Already banned in Antarctic waters, if HFO is spilled in the colder waters of the Arctic, it breaks down slowly, with long-term devastating effects on both livelihoods and ecosystems. HFO is also a higher source of harmful emissions of air pollutants, such as sulphur oxide, and particulate matter, including black carbon, than alternative fuels such as distillate fuel and liquid natural gas (LNG). When emitted and deposited on Arctic snow or ice, the climate warming effect of black carbon is up to five times more than when emitted at lower latitudes, such as in the tropics (see infographics: Responding to Arctic Shipping Oil Spills: Risks and Challenges) and How Can We Reduce Black Carbon Emissions From International Shipping?

 

The Arctic Commitment

We invite organisations to become part of this historic commitment, which aims to protect Arctic communities and ecosystems from the risks posed by the use of heavy fuel oil as marine fuel.

To read the text the Arctic Commitment text, please visit the Arctic Commitment webpage

To sign up the Arctic Commitment, please contact Arctic.Commitment@HFOFreeArctic.org

Background:

Launch press release: Arctic Commitment Signatories Demand Arctic Shipping Clean Up, Tromsø, January 25, 2017

Download photographs of the Arctic Commitment launch

Video of January 2017 event:

Following the launch of the Arctic Commitment on January 25th, 2017, the Clean Arctic Alliance announced the Our Ocean Arctic Commitment at the Our Ocean conference in Malta, in October 2017. More details.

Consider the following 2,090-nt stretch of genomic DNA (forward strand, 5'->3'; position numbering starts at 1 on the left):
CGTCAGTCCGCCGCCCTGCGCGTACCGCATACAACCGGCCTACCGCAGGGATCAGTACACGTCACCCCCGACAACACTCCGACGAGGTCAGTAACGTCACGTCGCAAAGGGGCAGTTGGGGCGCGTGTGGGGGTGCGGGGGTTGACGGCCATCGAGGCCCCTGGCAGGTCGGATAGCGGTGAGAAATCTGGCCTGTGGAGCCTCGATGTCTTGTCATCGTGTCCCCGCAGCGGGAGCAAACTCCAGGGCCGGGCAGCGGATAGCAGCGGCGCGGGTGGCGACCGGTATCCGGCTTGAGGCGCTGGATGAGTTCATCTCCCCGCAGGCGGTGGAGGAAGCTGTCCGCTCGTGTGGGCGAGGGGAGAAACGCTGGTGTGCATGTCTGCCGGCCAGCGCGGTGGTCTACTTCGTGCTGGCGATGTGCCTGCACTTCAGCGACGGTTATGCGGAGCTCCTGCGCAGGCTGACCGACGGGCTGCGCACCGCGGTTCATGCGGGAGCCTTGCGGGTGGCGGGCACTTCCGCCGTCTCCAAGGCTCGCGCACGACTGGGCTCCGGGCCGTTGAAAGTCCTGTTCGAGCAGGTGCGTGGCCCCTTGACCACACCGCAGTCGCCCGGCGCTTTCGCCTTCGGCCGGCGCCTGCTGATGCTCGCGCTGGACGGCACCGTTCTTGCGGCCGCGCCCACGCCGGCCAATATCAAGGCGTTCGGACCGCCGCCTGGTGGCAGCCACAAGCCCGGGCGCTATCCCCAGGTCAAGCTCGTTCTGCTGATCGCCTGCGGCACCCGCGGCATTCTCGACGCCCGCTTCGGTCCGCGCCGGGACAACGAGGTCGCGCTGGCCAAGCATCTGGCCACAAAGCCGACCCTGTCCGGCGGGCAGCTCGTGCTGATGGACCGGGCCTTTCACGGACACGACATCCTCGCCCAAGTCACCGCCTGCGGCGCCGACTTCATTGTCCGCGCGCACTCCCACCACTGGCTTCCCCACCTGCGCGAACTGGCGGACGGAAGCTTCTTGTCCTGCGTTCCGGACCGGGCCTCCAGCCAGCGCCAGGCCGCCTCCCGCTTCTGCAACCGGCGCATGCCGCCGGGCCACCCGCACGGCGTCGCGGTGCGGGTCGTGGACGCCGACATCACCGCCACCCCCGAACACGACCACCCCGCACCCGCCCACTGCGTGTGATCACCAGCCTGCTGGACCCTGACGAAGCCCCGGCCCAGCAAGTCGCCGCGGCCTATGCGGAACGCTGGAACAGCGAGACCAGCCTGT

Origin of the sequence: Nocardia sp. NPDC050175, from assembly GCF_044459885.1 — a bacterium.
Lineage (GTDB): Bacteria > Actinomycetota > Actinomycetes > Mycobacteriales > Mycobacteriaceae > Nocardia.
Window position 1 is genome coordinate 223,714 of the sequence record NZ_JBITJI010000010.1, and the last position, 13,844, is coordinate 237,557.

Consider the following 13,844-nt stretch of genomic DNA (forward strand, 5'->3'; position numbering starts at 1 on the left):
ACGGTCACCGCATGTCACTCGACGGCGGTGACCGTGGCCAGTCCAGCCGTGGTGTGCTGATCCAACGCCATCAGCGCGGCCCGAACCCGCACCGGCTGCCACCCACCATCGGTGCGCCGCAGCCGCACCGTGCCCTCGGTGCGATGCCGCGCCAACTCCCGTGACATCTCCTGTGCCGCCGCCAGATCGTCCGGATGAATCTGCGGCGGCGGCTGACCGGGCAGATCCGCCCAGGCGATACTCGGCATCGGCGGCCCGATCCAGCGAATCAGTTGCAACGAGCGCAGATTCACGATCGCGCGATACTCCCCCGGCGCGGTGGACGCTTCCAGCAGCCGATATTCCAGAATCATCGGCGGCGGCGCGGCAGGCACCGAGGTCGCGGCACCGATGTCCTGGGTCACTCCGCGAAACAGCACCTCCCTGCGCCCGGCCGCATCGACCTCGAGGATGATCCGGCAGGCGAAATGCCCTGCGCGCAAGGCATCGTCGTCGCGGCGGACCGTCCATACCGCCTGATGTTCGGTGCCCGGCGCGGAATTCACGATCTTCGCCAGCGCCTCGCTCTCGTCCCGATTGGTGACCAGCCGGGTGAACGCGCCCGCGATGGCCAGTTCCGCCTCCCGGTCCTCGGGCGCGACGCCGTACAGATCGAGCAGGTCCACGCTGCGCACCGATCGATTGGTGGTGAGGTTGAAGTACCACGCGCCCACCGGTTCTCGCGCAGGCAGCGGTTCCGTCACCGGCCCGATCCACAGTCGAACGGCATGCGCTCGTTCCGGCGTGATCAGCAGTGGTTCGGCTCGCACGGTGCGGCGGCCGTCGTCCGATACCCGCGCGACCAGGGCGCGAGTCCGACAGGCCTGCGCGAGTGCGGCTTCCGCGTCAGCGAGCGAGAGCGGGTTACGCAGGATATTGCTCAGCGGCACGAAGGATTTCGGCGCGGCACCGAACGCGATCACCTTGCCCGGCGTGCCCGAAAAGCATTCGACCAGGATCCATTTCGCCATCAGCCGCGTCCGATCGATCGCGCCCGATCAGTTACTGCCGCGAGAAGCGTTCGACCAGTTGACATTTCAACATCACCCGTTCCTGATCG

Signatories, as of 25 January 2018:

The Clean Arctic Alliance:

 

Notes:

16 January 2018: Clean Arctic Alliance Response to EU Parliament Ocean Governance Vote

16 March 2017: EU Parliament Arctic Resolution Vote Calls for Heavy Fuel Oil Ban

International Maritime Organization, 7 July 2017: Clean Arctic Alliance Welcomes IMO Action on Arctic Heavy Fuel Oil Risk

In July 2017, following MEPC71, a meeting of the International Maritime Organization’s Marine Environment Protection Committee the Clean Arctic Alliance welcomed the support given by Member States for a proposal to identify measures which will mitigate the risks posed by the use of heavy fuel oil (HFO) in Arctic waters, and called on the IMO to work towards a swift conclusion of the work.

About the Clean Arctic Alliance

The following not-for-profit organisations form the Clean Arctic Alliance, which is committed to achieving the phase out of HFO as marine fuel in the Arctic:

Alaska Wilderness League, Bellona, Clean Air Task Force, Danish Ecological Council, Ecology and Development Foundation ECODES, Environmental Investigation Agency, European Climate Foundation, Friends of the Earth US, Greenpeace, Icelandic Nature Conservation Association, Nature And Biodiversity Conservation Union, Ocean Conservancy, Pacific Environment, Seas At Risk, Surfrider Foundation Europe,Transport & Environment and WWF.

More more information visit http://www.hfofreearctic.org/

Contacts

Dave Walsh, Communications Advisor, HFO-Free Arctic Campaign, Dave.Walsh@HFOFreeArctic.org, +34 692 826 764